Pain in knee osteoarthritis (OA) is poorly understood. While total knee replacement (TKR) provides pain relief for many patients as the joint structures presumed to be causing pain are removed, many working-age patients have persistent pain that cannot be explained by surgical complications. This persistent post-TKR pain results in poor return to work rates.
The presumption that replacing the joint removes the source of pain does not consider that pain can be centralized, specifically, pain can develop and/or persist due to aberrant pain processing in the brain. Centralized pain may explain, in part, why knee OA pain levels do not always correspond with joint damage as visualized on x-ray. We suggest centralized pain needs to be understood in order to also address the high incidence of persistent post-TKR pain.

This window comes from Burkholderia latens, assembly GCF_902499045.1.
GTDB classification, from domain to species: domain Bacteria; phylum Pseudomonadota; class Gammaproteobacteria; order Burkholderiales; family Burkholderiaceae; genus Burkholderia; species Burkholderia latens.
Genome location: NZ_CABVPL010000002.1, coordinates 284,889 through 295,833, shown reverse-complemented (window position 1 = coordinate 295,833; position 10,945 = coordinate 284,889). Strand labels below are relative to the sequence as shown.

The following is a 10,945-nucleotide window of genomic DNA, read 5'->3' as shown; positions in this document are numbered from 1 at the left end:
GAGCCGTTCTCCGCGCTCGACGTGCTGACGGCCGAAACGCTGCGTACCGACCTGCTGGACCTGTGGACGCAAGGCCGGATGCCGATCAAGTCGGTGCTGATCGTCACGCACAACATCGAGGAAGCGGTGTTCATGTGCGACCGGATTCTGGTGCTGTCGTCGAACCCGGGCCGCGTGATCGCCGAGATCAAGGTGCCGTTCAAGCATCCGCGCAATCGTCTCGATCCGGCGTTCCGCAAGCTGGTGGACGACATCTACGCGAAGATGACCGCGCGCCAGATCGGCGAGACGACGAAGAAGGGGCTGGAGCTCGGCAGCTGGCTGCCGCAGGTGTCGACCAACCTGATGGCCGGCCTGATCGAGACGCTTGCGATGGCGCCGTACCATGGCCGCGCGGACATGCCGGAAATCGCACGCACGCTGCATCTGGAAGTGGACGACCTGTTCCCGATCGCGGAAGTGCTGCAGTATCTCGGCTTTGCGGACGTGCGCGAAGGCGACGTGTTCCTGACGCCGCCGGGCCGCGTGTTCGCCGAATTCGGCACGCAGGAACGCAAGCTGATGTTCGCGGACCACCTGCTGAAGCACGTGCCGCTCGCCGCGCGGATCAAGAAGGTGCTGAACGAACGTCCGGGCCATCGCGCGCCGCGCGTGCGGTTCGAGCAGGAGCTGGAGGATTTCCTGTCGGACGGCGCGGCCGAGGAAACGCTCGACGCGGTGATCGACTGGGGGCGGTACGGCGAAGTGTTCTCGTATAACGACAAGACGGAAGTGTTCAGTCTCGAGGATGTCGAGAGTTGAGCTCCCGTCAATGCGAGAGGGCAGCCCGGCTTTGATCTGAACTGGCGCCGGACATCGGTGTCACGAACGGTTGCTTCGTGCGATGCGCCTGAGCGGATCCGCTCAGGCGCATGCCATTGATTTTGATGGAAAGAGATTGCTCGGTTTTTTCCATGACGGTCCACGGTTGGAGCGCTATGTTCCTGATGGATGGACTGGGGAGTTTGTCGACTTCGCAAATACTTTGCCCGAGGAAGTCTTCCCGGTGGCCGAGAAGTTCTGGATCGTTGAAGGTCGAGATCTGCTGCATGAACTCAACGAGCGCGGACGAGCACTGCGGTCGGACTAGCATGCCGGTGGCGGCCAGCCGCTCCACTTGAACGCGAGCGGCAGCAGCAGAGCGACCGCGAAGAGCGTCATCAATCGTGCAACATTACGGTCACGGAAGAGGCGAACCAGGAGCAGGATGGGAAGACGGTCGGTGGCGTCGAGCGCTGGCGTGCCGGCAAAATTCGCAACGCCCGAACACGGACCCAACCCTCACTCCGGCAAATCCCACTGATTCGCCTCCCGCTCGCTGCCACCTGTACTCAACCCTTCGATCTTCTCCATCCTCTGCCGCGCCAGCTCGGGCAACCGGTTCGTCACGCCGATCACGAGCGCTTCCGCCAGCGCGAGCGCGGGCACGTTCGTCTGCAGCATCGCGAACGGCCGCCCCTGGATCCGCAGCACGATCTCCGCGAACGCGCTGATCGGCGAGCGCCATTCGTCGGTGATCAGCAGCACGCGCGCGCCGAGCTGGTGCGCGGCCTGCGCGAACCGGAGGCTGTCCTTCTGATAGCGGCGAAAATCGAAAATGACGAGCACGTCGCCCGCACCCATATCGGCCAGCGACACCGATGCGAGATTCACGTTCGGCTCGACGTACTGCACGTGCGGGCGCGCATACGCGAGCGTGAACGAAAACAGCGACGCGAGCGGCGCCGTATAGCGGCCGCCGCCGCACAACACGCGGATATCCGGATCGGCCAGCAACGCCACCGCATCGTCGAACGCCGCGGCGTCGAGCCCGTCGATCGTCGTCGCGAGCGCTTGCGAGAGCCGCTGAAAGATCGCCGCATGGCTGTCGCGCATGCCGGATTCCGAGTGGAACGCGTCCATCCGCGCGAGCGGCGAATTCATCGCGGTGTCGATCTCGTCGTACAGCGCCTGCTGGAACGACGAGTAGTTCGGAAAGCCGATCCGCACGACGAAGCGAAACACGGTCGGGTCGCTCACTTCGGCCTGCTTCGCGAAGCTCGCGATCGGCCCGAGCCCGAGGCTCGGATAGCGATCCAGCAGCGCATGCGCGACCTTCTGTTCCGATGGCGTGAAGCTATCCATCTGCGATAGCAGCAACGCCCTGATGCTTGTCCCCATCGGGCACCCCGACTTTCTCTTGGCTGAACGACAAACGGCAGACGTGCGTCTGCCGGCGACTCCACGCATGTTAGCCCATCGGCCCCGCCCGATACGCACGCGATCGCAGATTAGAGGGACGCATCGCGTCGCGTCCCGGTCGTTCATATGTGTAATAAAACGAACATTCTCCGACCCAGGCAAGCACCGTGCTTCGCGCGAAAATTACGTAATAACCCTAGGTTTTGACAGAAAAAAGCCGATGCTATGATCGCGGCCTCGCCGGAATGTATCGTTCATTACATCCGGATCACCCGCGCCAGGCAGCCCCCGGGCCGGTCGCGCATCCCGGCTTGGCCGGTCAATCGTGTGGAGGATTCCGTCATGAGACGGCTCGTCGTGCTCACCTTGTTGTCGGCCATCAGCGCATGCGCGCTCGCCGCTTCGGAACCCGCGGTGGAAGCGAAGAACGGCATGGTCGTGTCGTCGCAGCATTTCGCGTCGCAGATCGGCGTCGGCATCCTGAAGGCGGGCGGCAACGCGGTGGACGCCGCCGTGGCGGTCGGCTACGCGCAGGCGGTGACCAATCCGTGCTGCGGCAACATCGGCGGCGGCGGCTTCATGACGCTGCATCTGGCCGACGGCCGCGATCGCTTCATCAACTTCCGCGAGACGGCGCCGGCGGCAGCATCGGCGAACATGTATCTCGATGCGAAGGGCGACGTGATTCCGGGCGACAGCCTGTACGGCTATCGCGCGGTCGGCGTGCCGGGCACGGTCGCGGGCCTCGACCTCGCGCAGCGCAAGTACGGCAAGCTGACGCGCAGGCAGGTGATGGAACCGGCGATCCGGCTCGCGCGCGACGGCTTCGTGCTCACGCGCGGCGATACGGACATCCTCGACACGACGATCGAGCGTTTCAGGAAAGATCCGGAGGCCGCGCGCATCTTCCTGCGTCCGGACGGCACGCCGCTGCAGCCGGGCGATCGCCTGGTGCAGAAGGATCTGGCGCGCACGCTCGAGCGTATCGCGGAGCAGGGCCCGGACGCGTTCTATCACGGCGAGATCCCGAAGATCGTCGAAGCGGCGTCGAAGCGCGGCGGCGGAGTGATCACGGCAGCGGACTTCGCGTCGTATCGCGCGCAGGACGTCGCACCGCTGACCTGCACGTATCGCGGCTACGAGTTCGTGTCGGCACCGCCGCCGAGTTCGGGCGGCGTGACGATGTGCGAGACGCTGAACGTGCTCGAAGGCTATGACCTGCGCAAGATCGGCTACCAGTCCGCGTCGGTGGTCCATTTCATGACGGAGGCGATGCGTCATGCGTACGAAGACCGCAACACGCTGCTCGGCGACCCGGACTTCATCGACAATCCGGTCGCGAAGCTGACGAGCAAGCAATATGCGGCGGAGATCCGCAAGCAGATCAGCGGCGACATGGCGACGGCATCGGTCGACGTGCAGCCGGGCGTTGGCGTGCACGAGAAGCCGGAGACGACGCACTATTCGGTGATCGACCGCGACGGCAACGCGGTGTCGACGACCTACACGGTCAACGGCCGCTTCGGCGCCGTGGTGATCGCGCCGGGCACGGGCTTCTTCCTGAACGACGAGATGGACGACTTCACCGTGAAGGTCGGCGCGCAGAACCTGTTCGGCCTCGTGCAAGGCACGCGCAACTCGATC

Our overall objective is to quantify how neurochemistry is associated with chronic knee OA pain, pain resolution and functional outcomes following TKR. To achieve this objective, we will investigate working-age knee OA patients pre- and post-TKR with the following aims:
• Determine differences in glutamate and GABA levels between knee OA patients with evidence of high levels of central pain processing compared with patients with low levels of less central pain processing, prior to TKR.
• Quantify changes in glutamate and GABA levels with the resolution of pain following TKR.
• Examine the relationship between baseline and changes in brain glutamate and GABA levels and with post-surgical function and return-to-work status.
In addition to better understanding knee OA and its recovery, total knee replacement (TKR) to treat knee OA provides a unique opportunity to examine recovery from chronic pain. Understanding the neurochemical contributions to chronic pain resolution will aid in developing better treatments for knee OA as well as other chronic pain conditions.
Dr. Ashley Harris, Dr. Sarah Manske, Dr. Jason Werle, Dr. Richard Ng